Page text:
Another building on the riverfront is the Na Františku city hospital. It was founded here around 1360 and has been in continuous operation since that time. It’s one of the oldest medical facilities in central Europe.
- Kozí St. - “Kozí plácek” (“Goat Green”) - U Obecního dvora St. – Ve Stínadlech Lane
U Obecního dvora St.
Over the course of its existence, the Obecní dvůr (Municipal Yard) has served a number of functions, primarily business-related. The first recorded use was to stable horses and carriages, and later served as a royal firehouse. The House of the Censors (No. 798/5) was the actual location of the censors’ offices in the 19th century. House no. 799/7 was occupied by the famous dynasty of Czech painters, the Mánes family. Antonín Mánes, founder of the Czech landscape school, had his studio in the next-door House of the Censors.
Ve Stínadlech Lane
On the right, directly across from the Municipal Yard, walk through Ve Stínadlech Lane. Its modern name refers to the title of a novel by Jaroslav Foglar, popular Czech author of children’s adventure books, who set many of his stories in this neighbourhood of mysterious old houses and shadowy nooks.
- Haštalské náměstí (Haštal Square) - Church of St. Haštal - school and rectory - ossuary - old hospital
The Church of St. Haštal (Castulus), founded in the late 12th century, is the only church dedicated to this saint in the country.
Since its founding, it also had a school and a rectory with a garden, surrounded by massive walls – today the building is used by various religious groups and organizations.
There used to be a cemetery around the church, its presence marked by a cross in the mosaic pavement; even today the former ossuary with a painted tombstone on the wall still stands.
At the corner of Řásnovka Street stands an unusual rounded corner building – the former hospital of the Knights of the Cross with the Red Star, the only originally Bohemian order and the only men’s order founded by a woman, princess Agnes of Bohemia. The original building was demolished in 1965 and replaced with a new building that stands on the original hospital foundations and copies its ground plan.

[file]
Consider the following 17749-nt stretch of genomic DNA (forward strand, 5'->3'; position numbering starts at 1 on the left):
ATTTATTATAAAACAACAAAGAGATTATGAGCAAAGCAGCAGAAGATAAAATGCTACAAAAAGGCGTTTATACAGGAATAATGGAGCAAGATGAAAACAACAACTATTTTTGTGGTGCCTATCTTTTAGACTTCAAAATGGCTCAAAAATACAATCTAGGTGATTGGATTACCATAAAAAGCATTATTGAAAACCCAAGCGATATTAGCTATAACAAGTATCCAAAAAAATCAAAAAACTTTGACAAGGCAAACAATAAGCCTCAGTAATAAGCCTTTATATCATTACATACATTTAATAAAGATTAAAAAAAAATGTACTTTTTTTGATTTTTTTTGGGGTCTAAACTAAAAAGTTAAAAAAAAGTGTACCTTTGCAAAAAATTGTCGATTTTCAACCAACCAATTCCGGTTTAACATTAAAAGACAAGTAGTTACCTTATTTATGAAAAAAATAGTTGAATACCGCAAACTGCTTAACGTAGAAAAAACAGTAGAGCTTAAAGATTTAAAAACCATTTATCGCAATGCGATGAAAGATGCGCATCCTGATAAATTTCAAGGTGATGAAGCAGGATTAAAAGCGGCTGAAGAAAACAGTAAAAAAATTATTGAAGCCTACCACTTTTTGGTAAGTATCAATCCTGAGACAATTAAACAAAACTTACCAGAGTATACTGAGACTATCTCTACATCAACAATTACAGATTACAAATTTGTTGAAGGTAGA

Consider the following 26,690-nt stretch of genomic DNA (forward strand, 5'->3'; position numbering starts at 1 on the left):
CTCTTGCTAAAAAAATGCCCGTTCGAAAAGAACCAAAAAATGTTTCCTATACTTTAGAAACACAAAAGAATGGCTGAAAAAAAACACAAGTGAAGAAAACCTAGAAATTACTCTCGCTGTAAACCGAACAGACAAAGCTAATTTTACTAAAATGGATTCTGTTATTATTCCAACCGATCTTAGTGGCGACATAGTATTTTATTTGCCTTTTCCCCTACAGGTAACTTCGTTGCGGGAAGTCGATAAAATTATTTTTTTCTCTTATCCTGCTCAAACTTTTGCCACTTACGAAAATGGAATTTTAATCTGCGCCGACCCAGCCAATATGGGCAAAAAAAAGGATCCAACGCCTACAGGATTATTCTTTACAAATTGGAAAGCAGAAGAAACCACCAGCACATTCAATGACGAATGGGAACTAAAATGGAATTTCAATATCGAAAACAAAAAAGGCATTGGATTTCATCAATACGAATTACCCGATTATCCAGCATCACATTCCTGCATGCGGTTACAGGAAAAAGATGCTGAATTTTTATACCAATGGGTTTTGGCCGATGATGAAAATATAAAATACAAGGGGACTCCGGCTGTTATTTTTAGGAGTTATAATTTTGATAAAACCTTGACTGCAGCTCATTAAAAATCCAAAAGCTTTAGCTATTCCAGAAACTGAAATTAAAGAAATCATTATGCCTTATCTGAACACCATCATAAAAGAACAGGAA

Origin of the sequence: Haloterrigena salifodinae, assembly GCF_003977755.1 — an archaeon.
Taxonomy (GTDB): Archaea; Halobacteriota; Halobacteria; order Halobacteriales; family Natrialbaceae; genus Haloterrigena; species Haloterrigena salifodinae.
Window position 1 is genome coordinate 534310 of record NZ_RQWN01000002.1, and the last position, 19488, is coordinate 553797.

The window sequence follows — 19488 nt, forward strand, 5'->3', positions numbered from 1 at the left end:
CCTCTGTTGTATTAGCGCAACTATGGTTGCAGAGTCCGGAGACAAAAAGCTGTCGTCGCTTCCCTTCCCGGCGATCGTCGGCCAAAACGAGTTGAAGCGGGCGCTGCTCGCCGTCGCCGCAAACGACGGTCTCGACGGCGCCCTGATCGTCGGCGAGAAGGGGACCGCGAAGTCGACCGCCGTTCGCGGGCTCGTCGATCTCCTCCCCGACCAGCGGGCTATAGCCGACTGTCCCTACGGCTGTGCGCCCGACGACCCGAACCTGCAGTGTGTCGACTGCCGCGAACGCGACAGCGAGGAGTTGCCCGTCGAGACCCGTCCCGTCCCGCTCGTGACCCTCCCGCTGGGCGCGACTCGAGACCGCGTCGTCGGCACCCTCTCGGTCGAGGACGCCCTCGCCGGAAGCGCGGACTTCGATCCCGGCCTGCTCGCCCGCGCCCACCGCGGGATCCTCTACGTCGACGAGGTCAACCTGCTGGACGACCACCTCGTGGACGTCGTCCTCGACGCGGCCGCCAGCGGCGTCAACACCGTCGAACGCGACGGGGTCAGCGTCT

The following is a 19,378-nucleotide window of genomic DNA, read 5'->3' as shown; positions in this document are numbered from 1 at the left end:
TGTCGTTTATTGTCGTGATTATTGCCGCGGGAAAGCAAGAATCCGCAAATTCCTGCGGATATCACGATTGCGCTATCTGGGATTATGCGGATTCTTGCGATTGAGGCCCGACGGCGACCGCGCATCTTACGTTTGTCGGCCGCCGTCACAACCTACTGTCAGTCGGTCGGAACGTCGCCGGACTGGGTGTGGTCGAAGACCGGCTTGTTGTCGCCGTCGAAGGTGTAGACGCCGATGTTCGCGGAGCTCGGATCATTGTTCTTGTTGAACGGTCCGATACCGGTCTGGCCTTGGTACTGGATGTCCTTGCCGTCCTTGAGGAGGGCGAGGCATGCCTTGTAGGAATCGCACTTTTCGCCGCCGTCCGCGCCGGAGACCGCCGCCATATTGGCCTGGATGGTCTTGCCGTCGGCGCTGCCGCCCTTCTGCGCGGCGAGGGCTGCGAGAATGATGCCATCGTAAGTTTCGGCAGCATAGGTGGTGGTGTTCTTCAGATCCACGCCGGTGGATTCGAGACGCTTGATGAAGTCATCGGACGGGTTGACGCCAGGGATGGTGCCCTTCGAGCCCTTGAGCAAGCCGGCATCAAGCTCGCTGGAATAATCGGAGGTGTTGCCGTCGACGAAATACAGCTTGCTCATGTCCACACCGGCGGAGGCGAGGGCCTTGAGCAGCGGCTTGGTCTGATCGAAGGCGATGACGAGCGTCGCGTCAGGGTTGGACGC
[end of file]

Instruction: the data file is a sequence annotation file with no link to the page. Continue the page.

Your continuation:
Curiosity: This entire area was a neighbourhood of the poorest Praguers, full of narrow streets with crooked houses and appalling sanitary conditions. Most of this district was demolished during the urban redevelopment that took place in the late 19th century.
- Řásnovka St.
Řásnovka St. was originally named Schneck Street, after the manufacturer of popular playing cards. As the word Schneck is German for snail, irreverent Praguers kept referring to this street using various words for snails and slugs, until officials intervened and gave it its final official name, after the lord of Řásnov, owner of one of the buildings. In the olden days, the lane was also called At the Kings of the Cesspits, referring to the modest dwellings of poor labourers, knackers (those authorized to remove and dispose of carcasses), and even executioners who lived here.
- Klášterská St. - Ministry of Industry and Trade
The impressive ministry building, by architect Josef Fanta, was finished in 1934 with a record-high budget. It’s no wonder: the building’s façade alone features over 120 sculptures, plus a large number of other decorative elements that emphasize the overall imposing design.
Curiosity: One of Josef Fanta’s other memorable designs was for the entrance hall and beautiful Art Nouveau café at Prague’s Main Train Station.
- Na Františku St. - Zahrada za svatyněmi (Garden Behind the Churches) - Zahrada při severní bráně (North Gate Garden) - Klášter sv. Anežky České (Convent of St. Agnes of Bohemia)
Zahrada za svatyněmi (Garden Behind the Churches)
The gardens of the St. Agnes Convent underwent an extensive renovation in 2016. The Garden Behind the Churches is now accessible via two new garden gates; and Zahrada při severní bráně (North Gate Garden) through a large Baroque gate from the riverbank side. The formerly inaccessible gardens are now home to two dozen works of contemporary sculpture by leading Czech artists.
Klášter sv. Anežky České (Convent of St. Agnes of Bohemia)
The convent, one of the oldest and most important Gothic buildings in Prague, bears the name of its founder, the Přemyslid princess St. Agnes (1211–1282). During her lifetime, she built an extensive and artistically richly decorated convent with a royal burial ground, her own tomb, and several churches. When the convent was closed at the end of the 18th century, it was already threatened with demolition because of its severely dilapidated condition. Thankfully this never took place. On the contrary – it was declared a national cultural monument and underwent gradual renovation during the 20th century. In the 1980s, the complex was opened to the public and adapted to house the National Gallery’s collection of medieval art (highly recommended – this unique exhibition is often unjustly overlooked, probably due to its location off the beaten tourist path).
Tip: Visitors can stroll through the gardens and take a self-guided tour of the ground floor of the convent free of charge. There’s also a version of the tour for kids.
Note: Although the convent gardens are open year-round, they may close in inclement weather. Should the complex not be accessible via the garden gates, head from Na Františku St. to Kozí St. and U Milosrdných St. – the narrow Agnes St. then leads to the main entrance to the complex.